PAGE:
Graph Reconfiguration – GrR
Local search heuristics have long been known to be extremely efficient in practice. Recently, major breakthroughs have shown that good theoretical guarantees can also sometimes be obtained. Such algorithms are usually very easy to implement, once a meaningful way to locally perturb a solution has been found. They can be sketched as follows:
Start with some (non optimal) solution; Explore all the solutions that can be obtained from it by a small modification (for instance, the removal or addition of a vertex); Choose some ``better'' new solution (in a deterministic or randomized way); Repeat until a reasonable solution is obtained. This approach raises several important theoretical questions. Can the whole space of solutions be explored in this way? Equivalently, in the randomized setting, looking at the algorithm as a Markov chain, is it ergodic? Is it rapidly mixing? (i.e. can each solution be reached with a reasonable probability in a reasonable number of steps?).
These questions can be considered in the more general setting of combinatorial reconfiguration. Instead of looking for a solution to a given instance, assume a solution has already been set up. Some aspects of the instance (objective, constraints...) may change over time, especially in a dynamic environment. When that happens, one might want to reconfigure an existing solution into a new, more desirable one. For operational reasons (e.g. the data cannot be entirely stored in memory), it might be necessary to perform this transformation gradually, without losing the desired properties at any time.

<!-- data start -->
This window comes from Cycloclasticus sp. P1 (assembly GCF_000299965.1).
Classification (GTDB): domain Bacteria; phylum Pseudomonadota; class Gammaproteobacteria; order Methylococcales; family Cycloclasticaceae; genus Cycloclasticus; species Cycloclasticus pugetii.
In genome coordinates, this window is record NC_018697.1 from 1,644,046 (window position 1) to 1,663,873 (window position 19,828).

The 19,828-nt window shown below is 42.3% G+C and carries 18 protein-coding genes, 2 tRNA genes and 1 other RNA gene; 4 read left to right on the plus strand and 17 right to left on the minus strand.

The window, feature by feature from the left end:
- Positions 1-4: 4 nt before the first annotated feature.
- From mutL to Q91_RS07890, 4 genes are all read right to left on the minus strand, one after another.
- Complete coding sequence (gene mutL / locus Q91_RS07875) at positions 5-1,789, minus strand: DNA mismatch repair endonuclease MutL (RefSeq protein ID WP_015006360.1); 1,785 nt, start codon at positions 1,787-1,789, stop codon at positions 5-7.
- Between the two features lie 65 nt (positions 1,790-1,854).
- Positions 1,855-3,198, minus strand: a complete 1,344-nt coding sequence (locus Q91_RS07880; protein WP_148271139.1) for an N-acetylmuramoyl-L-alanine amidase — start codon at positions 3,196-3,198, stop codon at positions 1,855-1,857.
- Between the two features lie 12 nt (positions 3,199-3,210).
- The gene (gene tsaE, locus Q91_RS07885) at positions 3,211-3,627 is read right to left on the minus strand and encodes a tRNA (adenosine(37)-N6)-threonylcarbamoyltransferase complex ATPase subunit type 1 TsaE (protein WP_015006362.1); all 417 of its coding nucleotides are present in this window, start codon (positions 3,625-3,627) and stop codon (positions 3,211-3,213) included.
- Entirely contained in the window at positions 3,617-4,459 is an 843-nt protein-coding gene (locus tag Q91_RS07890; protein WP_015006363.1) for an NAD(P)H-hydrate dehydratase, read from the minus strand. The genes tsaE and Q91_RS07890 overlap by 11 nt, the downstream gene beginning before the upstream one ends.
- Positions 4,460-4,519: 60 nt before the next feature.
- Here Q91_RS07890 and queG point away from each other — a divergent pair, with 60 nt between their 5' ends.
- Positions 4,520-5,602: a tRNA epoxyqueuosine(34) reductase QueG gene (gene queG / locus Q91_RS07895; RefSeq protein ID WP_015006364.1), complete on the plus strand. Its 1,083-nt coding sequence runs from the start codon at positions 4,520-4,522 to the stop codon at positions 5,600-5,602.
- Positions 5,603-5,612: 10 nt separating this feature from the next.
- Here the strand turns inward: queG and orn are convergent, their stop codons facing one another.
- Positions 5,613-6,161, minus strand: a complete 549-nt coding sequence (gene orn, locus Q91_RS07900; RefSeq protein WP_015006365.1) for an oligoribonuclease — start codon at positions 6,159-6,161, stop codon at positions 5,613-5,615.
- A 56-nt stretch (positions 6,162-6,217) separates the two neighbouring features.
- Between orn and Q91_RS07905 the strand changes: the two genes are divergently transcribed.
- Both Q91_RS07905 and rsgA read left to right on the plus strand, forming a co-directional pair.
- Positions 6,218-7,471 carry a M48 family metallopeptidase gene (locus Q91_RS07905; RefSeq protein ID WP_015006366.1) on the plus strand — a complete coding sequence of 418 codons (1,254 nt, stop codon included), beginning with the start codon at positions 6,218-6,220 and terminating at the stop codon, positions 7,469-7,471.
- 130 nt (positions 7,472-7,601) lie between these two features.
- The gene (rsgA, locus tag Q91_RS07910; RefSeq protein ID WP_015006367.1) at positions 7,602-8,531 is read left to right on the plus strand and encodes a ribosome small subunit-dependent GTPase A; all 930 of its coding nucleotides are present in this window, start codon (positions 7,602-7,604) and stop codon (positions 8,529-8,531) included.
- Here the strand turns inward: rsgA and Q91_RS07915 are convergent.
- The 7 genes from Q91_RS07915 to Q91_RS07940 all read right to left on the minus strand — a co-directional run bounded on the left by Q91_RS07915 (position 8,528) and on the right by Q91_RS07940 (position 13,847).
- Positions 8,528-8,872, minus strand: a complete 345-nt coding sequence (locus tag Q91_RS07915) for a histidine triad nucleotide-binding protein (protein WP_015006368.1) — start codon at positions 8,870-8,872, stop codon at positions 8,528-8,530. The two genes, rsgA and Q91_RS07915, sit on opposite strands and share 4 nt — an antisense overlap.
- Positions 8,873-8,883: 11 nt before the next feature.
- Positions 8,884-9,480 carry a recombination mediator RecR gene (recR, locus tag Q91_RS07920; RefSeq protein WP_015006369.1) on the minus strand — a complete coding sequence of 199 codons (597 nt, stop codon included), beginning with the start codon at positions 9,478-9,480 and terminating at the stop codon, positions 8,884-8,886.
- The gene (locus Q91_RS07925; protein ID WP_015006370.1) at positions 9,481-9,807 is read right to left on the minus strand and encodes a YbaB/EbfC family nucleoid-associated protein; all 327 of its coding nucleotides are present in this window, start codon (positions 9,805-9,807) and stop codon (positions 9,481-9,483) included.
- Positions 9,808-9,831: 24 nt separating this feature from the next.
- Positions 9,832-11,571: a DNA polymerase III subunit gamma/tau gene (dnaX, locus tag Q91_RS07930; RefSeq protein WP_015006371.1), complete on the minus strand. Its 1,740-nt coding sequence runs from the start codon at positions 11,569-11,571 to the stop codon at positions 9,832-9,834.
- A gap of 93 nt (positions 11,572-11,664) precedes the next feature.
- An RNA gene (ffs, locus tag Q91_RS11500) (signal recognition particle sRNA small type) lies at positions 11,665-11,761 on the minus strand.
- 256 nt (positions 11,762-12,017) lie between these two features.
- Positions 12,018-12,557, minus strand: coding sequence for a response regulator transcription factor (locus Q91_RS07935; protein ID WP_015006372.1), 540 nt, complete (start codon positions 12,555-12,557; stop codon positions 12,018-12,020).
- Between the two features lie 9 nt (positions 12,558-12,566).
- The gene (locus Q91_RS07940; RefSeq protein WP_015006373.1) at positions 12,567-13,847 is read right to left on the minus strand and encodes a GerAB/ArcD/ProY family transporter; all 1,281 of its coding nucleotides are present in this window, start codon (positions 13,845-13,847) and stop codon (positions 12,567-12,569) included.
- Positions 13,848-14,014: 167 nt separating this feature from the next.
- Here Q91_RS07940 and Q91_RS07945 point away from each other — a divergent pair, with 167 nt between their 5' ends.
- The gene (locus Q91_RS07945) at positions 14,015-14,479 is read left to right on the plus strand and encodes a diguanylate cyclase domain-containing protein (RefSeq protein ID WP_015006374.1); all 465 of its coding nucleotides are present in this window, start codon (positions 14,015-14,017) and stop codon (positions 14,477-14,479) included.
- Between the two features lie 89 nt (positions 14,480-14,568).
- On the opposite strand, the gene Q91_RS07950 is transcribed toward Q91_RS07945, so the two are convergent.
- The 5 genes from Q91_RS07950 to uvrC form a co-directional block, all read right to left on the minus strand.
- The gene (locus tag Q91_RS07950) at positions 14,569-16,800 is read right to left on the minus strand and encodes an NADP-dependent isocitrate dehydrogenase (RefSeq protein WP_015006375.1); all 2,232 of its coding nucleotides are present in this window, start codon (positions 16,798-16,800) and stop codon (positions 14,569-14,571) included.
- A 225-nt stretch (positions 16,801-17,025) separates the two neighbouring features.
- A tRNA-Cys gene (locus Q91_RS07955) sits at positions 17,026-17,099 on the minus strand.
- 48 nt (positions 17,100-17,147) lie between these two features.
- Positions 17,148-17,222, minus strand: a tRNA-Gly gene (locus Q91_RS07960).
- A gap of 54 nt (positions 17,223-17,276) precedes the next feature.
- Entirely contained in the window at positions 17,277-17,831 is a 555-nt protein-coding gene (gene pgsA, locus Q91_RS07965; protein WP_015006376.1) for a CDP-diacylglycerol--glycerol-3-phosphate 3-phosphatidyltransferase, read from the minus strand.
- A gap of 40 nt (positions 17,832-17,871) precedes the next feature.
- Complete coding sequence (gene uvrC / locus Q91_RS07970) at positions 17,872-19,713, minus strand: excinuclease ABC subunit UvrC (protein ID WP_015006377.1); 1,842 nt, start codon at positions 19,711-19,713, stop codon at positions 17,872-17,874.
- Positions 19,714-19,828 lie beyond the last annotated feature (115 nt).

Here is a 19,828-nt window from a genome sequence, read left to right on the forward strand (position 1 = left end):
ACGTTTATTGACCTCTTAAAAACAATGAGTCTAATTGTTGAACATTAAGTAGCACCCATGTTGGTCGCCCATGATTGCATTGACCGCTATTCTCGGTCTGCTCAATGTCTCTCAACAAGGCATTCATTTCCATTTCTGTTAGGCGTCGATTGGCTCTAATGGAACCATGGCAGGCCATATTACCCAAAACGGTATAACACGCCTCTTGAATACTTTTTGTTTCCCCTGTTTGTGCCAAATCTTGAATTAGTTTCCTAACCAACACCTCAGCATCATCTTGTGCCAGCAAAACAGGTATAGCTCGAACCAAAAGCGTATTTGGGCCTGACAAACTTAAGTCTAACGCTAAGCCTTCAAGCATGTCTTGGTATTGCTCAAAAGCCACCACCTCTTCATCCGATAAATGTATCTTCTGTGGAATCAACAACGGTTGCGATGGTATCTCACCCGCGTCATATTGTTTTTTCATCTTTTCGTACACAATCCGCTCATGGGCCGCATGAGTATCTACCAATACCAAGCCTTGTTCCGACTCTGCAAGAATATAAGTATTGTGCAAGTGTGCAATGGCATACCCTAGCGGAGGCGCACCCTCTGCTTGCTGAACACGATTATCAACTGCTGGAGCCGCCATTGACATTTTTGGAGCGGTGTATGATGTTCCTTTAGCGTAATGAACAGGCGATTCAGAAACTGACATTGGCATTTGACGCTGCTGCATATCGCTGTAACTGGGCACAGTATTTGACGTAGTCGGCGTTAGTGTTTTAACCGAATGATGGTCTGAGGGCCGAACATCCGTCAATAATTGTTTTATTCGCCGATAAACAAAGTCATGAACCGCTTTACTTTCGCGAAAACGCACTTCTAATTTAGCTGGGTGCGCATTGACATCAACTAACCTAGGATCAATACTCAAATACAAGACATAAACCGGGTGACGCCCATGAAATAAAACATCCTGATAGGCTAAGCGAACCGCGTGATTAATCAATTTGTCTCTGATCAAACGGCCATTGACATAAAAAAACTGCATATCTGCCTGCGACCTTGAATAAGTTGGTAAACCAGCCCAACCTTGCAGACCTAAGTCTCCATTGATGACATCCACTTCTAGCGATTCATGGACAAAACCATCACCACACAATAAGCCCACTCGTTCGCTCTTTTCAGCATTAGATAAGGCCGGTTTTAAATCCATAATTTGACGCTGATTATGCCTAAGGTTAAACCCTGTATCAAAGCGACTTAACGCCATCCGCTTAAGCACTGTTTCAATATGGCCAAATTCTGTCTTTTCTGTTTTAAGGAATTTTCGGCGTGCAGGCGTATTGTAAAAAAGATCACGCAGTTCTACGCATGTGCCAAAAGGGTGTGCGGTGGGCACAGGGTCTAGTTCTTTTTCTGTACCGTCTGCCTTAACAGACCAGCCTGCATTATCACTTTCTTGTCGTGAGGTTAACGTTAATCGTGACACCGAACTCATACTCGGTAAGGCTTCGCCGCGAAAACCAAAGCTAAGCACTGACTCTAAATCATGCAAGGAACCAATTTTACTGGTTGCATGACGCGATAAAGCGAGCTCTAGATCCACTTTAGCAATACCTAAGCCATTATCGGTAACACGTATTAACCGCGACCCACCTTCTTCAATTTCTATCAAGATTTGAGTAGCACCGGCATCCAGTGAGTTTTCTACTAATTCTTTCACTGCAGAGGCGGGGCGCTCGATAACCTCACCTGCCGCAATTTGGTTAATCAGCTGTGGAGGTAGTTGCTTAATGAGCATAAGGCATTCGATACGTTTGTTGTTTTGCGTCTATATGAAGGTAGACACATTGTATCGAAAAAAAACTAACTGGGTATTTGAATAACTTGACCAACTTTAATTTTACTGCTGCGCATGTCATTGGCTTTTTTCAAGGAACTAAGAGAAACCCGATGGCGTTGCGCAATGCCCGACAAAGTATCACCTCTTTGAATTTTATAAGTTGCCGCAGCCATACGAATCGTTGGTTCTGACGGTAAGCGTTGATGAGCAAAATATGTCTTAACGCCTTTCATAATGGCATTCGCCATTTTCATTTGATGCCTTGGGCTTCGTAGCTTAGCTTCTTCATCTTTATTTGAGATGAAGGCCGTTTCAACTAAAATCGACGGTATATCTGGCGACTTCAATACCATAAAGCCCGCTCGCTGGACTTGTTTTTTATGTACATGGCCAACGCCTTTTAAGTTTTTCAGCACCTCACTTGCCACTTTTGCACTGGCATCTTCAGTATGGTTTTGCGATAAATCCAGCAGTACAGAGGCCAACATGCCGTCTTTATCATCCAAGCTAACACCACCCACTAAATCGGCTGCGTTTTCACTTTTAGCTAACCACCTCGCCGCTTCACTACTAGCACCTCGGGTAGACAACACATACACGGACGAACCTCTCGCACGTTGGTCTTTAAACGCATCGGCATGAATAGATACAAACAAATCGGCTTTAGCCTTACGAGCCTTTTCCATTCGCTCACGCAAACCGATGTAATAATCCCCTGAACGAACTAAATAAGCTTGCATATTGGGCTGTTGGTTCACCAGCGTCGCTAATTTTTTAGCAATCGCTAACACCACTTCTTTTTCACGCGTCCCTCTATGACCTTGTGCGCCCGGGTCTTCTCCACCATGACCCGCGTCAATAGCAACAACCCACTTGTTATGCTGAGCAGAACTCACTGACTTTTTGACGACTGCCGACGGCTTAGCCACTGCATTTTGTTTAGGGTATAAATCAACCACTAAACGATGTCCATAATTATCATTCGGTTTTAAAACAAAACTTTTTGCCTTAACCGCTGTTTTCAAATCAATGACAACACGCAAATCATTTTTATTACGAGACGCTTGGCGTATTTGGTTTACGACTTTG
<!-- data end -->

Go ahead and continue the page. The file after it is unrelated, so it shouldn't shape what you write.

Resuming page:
The feasibility and other aspects of such step-by-step transformations have been the focus of research in the area of Combinatorial Reconfiguration. Those problems have received an ever-increasing attention over the last decade. Three questions naturally arise when we consider combinatorial reconfiguration problems:
* Which elementary modifications guarantee the transformation of any feasible solution into any other?
* How many steps do we need to perform this transformation?
* Can we efficiently find a (shortest) transformation?
These questions are the central problems in combinatorial reconfiguration theory. Reconfiguration questions are heavily related to several fields of theoretical computer science. In this project, we particularly focus on:
* Structural aspects;
* Algorithmic aspects, including polynomial, FPT and approximation algorithms;
* Consequences in enumeration;
* Applications in sampling.
The links between these research topics and reconfiguration will be detailed all along the project, as well as the applications of reconfiguration to other fields such as statistical physics or chemistry.
The project will be split in five main research directions called Work Packages (WP). These work packages are transversal to the research topics, in the sense that the objectives of each work package require several skills to be fulfilled.
The team was designed with an eye for complementary skills that will allow us to tackle all aspects of reconfiguration. During the project, we also plan to organize an international workshop and a summer school, so as to develop this research area in France, especially among young researchers.
The author of this summary is the project coordinator, who is responsible for the content of this summary. The ANR declines any responsibility as for its contents.
Help of the ANR 198,129 euros
Beginning and duration of the scientific project: February 2019 - 48 Months